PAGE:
Quantum Mechanics I
Introduction to the non-relativistic quantum description of matter. Topics include experimental foundations, wave-particle duality, Schrodinger wave equation, interpretation of the wave function, the state vector, Hilbert space, Dirac notation, Heisenberg uncertainty principle, one-dimensional quantum problems, tunneling, the harmonic oscillator, three-dimensional quantum problems, angular momentum, the hydrogen atom, spin, angular momentum addition, identical particles, elementary perturbation theory, fine/hyperfine structure of hydrogen, dynamics of two-level systems, and applications to atoms, molecules, and other systems. Prerequisite: MATH 216 or 221 and PHYSICS 264L; PHYSICS 361 encouraged. One course.
Griffiths, "Introduction to Quantum Mechanics," 2nd Edition.
Informal Explanation of the Course
PHYSICS 464, typically taken during the junior year, is for many physics majors and minors the most rewarding core physics course. Quantum mechanics, a theory that seems to be able to explain all known properties of atoms, molecules, and solids, is just plain weird and it is greatly satisfying to master the formalism of quantum mechanics, and to be able to calculate and understand properties of various quantum systems.
Quantum mechanics is for many students also one of the more challenging of the core courses because, for the first time, their day-to-day experiences about the world provides little intuition about the quantum world, and they are forced to rely on an abstract mathematical theory to understand electrons, atoms and molecules. For example, the familiar concepts of the path of a particle, the velocity of a particle, and a force acting on a particle do not show up in quantum mechanics. One instead has to gain intuition about atoms and molecules by working with more abstract concepts such as kets (vectors in a complex-valued Hilbert space) and Hermitian operators.
Quantum mechanics is one of the most important core courses to take and understand because of the prominent role of quantum mechanics in nearly all frontiers of 21st-century science and engineering. Quantum mechanics lies at the heart of chemistry, material science, and nanoscience. Quantum mechanics is crucial for the design of ever smaller computer chips that are needed to produce ever more powerful and energy efficient computers, and quantum mechanics may lead to radical quantum computers that are more powerful than any existing digital computer for solving certain classes of problems. (An example would be factoring a large integer, a difficult mathematical problem for which an efficient algorithm would disrupt the world economy by breaking the most widely used encryption methods). On the science side, some of the most profound questions about the universe such as where did it come from (the Big Bang), what is it made of and why (the zoo of subatomic particles), what will happen to the universe (the accelerated expansion of the universe, dark matter, and dark energy), and even what is space and time---all these questions assume knowledge of quantum mechanics as a starting point.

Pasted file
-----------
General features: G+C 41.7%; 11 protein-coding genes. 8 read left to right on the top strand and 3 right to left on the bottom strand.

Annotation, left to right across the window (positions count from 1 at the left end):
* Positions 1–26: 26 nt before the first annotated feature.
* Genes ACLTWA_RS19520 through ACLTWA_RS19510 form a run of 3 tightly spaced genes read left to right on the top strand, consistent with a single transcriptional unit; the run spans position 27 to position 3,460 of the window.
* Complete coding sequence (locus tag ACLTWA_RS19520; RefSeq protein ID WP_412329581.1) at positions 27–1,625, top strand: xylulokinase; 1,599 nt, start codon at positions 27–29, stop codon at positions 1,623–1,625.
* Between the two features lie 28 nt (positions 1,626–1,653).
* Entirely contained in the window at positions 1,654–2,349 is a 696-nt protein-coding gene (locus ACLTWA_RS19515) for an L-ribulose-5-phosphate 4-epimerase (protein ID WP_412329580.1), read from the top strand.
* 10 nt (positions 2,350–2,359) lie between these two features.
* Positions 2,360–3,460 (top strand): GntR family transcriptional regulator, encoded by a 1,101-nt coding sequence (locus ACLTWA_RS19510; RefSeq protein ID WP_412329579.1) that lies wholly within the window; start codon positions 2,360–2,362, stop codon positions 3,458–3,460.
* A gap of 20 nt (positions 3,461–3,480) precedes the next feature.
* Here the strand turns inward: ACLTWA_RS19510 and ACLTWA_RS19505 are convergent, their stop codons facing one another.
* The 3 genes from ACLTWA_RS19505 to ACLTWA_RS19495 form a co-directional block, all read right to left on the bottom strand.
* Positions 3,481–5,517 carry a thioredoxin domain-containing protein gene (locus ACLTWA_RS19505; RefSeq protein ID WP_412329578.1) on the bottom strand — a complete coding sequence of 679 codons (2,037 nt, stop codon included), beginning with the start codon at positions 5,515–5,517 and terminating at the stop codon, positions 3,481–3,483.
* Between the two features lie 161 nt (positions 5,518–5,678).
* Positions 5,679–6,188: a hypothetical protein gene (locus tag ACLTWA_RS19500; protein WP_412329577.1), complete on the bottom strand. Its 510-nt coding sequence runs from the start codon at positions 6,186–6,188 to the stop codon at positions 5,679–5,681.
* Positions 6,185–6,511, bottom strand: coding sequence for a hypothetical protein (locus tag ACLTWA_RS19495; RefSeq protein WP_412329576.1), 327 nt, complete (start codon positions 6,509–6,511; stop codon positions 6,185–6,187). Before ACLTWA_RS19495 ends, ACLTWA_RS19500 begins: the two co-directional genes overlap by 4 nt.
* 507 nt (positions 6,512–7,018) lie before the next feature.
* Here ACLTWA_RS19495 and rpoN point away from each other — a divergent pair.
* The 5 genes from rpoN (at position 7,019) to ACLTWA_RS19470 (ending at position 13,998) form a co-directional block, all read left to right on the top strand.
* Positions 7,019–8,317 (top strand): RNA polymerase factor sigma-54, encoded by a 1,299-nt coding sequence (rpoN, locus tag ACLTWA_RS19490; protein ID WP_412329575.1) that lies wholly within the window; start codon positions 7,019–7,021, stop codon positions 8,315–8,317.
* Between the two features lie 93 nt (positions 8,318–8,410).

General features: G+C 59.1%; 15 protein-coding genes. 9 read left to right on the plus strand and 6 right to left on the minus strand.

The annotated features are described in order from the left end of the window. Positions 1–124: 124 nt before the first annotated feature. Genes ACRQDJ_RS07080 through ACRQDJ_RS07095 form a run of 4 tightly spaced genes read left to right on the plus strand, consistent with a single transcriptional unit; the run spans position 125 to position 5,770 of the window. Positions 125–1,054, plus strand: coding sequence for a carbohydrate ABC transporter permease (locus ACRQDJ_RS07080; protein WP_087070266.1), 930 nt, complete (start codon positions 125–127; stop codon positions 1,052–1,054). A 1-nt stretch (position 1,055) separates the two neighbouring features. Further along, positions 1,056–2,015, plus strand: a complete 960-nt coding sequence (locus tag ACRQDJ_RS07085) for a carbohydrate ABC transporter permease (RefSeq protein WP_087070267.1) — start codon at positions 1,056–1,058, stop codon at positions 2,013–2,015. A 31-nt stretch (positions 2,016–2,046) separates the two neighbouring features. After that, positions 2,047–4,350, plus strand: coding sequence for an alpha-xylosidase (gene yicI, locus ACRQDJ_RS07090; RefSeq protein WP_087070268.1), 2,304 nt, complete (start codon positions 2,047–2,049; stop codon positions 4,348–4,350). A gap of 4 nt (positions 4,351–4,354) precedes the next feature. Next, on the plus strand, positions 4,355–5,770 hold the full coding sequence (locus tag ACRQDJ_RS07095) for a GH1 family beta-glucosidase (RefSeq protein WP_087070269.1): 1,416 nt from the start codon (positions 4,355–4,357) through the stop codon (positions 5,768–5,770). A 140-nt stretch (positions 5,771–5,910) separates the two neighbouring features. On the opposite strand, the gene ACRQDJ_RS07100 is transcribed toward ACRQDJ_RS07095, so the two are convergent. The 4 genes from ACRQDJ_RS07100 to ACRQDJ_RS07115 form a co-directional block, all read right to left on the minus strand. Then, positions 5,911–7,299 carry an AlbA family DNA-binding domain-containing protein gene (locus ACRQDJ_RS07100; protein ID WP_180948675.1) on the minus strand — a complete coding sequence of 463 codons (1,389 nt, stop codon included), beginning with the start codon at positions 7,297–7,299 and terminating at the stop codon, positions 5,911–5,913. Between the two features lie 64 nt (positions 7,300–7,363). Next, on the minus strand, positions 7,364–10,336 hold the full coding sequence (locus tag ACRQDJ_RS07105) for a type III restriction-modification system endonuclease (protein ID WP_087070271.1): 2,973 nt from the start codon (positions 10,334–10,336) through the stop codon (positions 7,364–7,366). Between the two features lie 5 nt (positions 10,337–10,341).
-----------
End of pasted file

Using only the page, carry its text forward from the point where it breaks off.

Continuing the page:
Duke students first learn about quantum mechanics and some of its applications in PHYSICS 264. PHYSICS 464 continues from 264 by discussing a mathematically abstract but powerful formalism invented by Dirac and others that generalizes the Schrodinger equation (which describes the evolution of a wave function that depends on space and time) to include systems that have spin (intrinsic angular momentum states), which have no spatial structure but do evolve in time. The Dirac formalism greatly clarifies the logical structure of quantum mechanics and also relates that structure to the Hamiltonian and Lagrangian formulations of classical mechanics that were discussed in PHYSICS 361.
The Dirac formalism, in its essence, says that to understand nature at the atomic level, one needs to calculate eigenvalues and eigenvectors of certain matrices that may be of infinite size. The eigenvalues predict precisely what values of a certain quantity like energy or momentum will be observed in a particular experiment, while the corresponding eigenvectors are used to predict the probability of observing a particular value at a particular time, based on the initial state of the experiment. There is therefore a remarkable relation between linear algebra (eigenvalues and eigenvectors of Hermitian matrices) and nature at the quantum level. Why this is the case remains a puzzle (no one knows why the world obeys quantum mechanics) but tens of thousands of experiments have so far confirmed quantum mechanics to be correct, and no experiment has so far shown quantum mechanics to be wrong.